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PHENOTYPIC VARIABILITY OF RECESSIVE RDH12-ASSOCIATED RETINAL DYSTROPHY

Zou, Xuan, MD, PhD*; Fu, Qing, MD; Fang, Sha, PhD; Li, Hui, MD*; Ge, Zhongqi, PhD§,¶; Yang, Lizhu, MD*; Xu, Mingchu, PhD§,¶; Sun, Zixi, MD*; Li, Huajin, MD, PhD*; Li, Yumei, PhD†,§; Dong, Fangtian, MD*; Chen, Rui, PhD§,¶,**,††; Sui, Ruifang, MD, PhD*

doi: 10.1097/IAE.0000000000002242
Original Study: PDF Only

Purpose: To characterize the phenotypic variability and report the genetic defects in a cohort of Chinese patients with biallelic variants of the retinol dehydrogenase 12 (RDH12) gene.

Methods: The study included 38 patients from 38 unrelated families with biallelic pathogenic RDH12 variants. Systematic next-generation sequencing data analysis, Sanger sequencing validation, and segregation analysis were used to identify the pathogenic mutations. Detailed ophthalmic examinations, including electroretinogram, fundus photography, fundus autofluorescence and optical coherence tomography, and statistical analysis were performed to evaluate phenotype variability.

Results: Twenty-five different mutations of RDH12 were identified in the 38 families. Six of these variants were novel. Val146Asp was observed at the highest frequency (23.7%), and it was followed by Arg62Ter (14.5%) and Thr49Met (9.2%). Twenty-three probands were diagnosed with early-onset severe retinal dystrophy, 6 with Leber congenital amaurosis, 7 with autosomal recessive retinitis pigmentosa, and 2 with cone-rod dystrophy. Self-reported nyctalopia occurred in about a half of patients (55.3%) and was significantly more common among older patients (P < 0.01). Nyctalopia was not significantly associated with best-corrected visual acuity (P = 0.72), but older patients had significantly greater best-corrected visual acuity loss (P < 0.01). Only 15.8% of the patients had nystagmus, which was significantly more likely to occur among 36.8% of the patients with hyperopia >3D (P < 0.01) and/or in cases of reduced best-corrected visual acuity (P = 0.01), but was not associated with age (P = 0.87).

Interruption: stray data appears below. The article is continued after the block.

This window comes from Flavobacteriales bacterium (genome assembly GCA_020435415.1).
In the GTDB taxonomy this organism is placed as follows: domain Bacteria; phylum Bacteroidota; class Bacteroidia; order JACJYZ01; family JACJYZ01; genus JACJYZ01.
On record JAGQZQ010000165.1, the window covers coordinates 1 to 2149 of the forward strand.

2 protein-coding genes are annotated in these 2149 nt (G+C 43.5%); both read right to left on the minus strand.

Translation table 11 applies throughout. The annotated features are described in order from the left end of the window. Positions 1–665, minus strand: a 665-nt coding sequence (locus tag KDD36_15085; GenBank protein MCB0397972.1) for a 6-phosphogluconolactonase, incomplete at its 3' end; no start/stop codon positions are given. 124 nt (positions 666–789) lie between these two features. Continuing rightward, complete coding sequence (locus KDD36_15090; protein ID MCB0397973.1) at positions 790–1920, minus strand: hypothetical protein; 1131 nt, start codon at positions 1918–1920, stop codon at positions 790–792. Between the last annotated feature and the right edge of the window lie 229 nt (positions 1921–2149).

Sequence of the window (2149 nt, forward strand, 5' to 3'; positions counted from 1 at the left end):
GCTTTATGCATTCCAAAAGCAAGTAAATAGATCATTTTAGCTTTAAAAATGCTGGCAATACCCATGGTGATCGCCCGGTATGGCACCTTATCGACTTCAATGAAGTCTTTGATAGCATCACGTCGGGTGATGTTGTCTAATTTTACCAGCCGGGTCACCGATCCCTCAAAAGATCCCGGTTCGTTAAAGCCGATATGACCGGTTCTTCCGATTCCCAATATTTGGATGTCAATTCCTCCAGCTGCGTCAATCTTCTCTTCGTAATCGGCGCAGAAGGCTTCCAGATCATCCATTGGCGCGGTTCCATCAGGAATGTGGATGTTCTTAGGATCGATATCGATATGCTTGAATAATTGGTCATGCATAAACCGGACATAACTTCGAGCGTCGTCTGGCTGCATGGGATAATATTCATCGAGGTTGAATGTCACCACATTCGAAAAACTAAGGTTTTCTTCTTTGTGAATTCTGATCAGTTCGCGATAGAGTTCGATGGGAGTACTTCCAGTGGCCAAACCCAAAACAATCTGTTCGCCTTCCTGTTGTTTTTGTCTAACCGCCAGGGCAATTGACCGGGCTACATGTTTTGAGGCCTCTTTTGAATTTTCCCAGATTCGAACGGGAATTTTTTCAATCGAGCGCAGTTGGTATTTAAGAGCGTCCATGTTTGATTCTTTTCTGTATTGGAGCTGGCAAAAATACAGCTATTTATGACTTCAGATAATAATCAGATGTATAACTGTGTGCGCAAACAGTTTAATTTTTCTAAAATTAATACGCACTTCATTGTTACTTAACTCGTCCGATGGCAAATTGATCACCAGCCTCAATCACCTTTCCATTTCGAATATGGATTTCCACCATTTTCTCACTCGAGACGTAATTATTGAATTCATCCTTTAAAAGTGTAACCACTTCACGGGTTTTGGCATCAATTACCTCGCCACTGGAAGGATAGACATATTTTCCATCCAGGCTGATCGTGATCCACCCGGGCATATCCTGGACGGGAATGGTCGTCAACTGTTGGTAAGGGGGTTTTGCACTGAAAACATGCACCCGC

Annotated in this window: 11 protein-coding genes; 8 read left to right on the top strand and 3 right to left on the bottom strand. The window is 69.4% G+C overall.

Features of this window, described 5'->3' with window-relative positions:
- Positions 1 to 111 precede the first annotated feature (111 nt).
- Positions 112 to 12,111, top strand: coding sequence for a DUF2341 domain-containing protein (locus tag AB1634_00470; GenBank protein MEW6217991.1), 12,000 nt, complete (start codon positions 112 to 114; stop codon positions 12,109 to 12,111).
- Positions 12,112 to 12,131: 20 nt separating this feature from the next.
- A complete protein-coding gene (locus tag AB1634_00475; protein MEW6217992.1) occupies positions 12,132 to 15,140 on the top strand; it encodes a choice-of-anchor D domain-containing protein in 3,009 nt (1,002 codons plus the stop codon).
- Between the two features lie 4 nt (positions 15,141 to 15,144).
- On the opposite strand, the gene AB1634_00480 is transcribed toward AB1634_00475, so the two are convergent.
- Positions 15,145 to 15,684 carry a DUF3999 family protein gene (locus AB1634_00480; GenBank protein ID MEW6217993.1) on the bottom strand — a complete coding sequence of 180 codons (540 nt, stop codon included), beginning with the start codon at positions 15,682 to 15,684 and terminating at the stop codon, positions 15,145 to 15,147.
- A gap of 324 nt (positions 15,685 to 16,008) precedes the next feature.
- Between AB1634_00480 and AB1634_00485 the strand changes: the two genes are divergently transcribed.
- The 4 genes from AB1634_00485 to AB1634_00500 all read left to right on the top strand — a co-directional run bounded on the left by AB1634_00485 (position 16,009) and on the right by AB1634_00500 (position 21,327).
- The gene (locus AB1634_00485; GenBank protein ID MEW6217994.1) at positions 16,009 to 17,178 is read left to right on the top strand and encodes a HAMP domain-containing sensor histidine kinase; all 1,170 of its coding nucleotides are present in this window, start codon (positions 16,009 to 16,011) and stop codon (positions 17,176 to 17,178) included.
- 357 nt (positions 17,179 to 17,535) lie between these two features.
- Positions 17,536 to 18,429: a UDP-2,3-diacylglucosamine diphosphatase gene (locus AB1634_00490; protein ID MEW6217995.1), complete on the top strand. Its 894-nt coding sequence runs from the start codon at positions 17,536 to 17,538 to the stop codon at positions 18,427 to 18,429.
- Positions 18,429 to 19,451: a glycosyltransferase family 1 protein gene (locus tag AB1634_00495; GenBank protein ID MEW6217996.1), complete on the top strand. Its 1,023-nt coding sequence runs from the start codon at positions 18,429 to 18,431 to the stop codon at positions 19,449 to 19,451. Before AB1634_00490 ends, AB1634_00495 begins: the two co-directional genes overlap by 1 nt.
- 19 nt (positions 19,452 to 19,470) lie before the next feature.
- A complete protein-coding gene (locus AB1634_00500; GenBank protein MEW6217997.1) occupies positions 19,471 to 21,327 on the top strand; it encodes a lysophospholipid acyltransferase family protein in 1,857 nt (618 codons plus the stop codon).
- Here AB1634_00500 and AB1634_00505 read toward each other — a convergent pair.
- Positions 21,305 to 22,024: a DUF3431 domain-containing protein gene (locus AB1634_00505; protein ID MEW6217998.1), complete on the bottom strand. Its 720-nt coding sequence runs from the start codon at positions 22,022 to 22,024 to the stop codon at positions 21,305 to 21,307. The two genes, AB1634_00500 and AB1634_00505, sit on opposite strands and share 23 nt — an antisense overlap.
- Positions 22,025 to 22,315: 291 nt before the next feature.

Conclusion: Several high-frequency RDH12 variants were identified in patients with inherited retinal dystrophies, most of which were missense mutations. Variable but characteristic phenotypes of a progressive nature was observed. Overall, the findings indicated that biallelic RDH12 mutations are a common cause of early-onset retinal dystrophy and a rare cause of cone-rod dystrophy.

This study describes the phenotypic variability and genetic defects observed in a cohort of 38 Chinese patients with biallelic variants of the RDH12 gene. To the best of our knowledge, our study represents the largest collection of RDH12 patients worldwide to date.

*Department of Ophthalmology, Peking Union Medical College Hospital, Peking Union Medical College, Chinese Academy of Medical Sciences, Beijing, China;

Department of Ophthalmology, Huashan Hospital, Fudan University, Shanghai, China;

School of Statistics, Capital University of Economics and Business, Beijing, China;

§Human Genome Sequencing Center, Baylor College of Medicine, Houston, Texas;

Department of Molecular and Human Genetics, Baylor College of Medicine, Houston, Texas;

**Structural and Computational Biology and Molecular Biophysics Program, Baylor College of Medicine, Houston, Texas; and

††Program in Developmental Biology, Baylor College of Medicine, Houston, Texas.

Reprint requests: Ruifang Sui, MD, PhD, Department of Ophthalmology, Peking Union Medical College Hospital, Peking Union Medical College, Chinese Academy of Medical Sciences, Beijing 100730, China; e-mail: hrfsui@163.com

The Foundation Fighting Blindness, USA, CD-CL-0808-0470-PUMCH and CD-CL-0214-0637-PUMCH; National Natural Science Foundation of China, China, 81470669; Beijing Natural Science Foundation, China, 7152116; The Chinese Ministry of Science and Technology, China, 2010DFB33430; CAMS Innovation Fund for Medical Sciences, China, CIFMS 2016-12M-1-002; National Eye Institute, USA, R01EY022356, R01EY018571, vision core grant P30EY002520; The Retina Research Foundation, the Foundation Fighting Blindness, USA, BR-GE-0613-0618-BCM.

None of the authors has any financial/conflicting interests to disclose.

© 2018 by Ophthalmic Communications Society, Inc.